un recorrido por el arte mudéjar aragonés
webmaster: José Antonio Tolosa (Zaragoza -España-)

Church of Saint Paul the Apostle (ZARAGOZA)

The church of San Pablo in Zaragoza, the parish church of this popular neighborhood, is one of the most important in the city; it isn’t in vain that it is known as the third cathedral. The church largely preserves its Mudéjar construction, although it is highly masked by enlargements, reforms and dependencies.

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The parish of San Pablo has its origins in a working class district which, a little after the Reconquest of the city and during the 12th and 13th centuries, developed outside the walls of the Roman city. The church was built on the site of a little hermitage dedicated to Saint Blaise that, according to Jordán de Asso, was demolished around 1284. A few years before, in 1259, Bishop Arnaldo de Peralta constituted the parish of San Pablo that would be incorporated into the Archdeaconry of El Salvador.

Gonzalo Borrás establishes two phases in its construction. The first, datable to 1284, the year Jordán de Asso gives us for the demolition of the little hermitage, was the construction of a single-naved church of four bays with a five-sided polygonal apse, and chapels between the buttresses, which we will subsequently examine. Next to the church the bell tower was built; we have notice of it in 1343, along with that of San Gil, according to Diego de Espés, when the War Council decided that these two towers, along with that of the Convent of San Francisco, were to be demolished during the War of the Two Pedros if the troops of Pedro I of Castile approached Zaragoza.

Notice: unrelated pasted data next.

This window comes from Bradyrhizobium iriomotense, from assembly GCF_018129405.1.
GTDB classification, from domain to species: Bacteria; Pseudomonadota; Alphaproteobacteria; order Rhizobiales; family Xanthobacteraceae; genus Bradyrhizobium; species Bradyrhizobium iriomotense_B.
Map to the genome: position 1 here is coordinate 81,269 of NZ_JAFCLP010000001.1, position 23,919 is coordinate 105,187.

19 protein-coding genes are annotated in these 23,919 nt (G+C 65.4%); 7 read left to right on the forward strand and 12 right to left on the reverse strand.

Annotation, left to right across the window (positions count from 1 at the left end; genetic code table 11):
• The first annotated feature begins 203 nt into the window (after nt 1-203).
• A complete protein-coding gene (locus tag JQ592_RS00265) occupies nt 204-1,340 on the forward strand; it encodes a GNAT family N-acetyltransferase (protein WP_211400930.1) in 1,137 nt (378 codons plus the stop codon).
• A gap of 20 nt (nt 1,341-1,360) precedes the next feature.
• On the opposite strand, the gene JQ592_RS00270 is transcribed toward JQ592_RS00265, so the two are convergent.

The notable growth in population in the parish necessitated the amplification of the church at the end of the 14th century, according to Diego de Espés’s information. In this amplification, two side aisles with chapels, an ambulatory and a cloister at the foot were added.

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On the exterior, when it is viewed from a certain distance, these later enlargements can be seen, since they are lower than the original construction. But the upper zone of the nave and its buttresses and part of the apse with its windows can only be seen from the Calle San Blas. Along this same street, in front of the church, the exterior wall of the cloister added surrounding the bell tower and its extension, that of the narrow aisle added to the north side of the church, runs closest to the Plaza de San Pablo. On this façade are narrow windows with pointed arches as well as the portals of San Blas and Tramontana.

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Aside from the latter and the upper stories of the tower, little else can be seen of its exterior construction. Two big circular towers are visible on each side of the tower. In spite of their appearance, which might make a person think of defensive towers, these are simply buttresses of the bay at the foot of the church.

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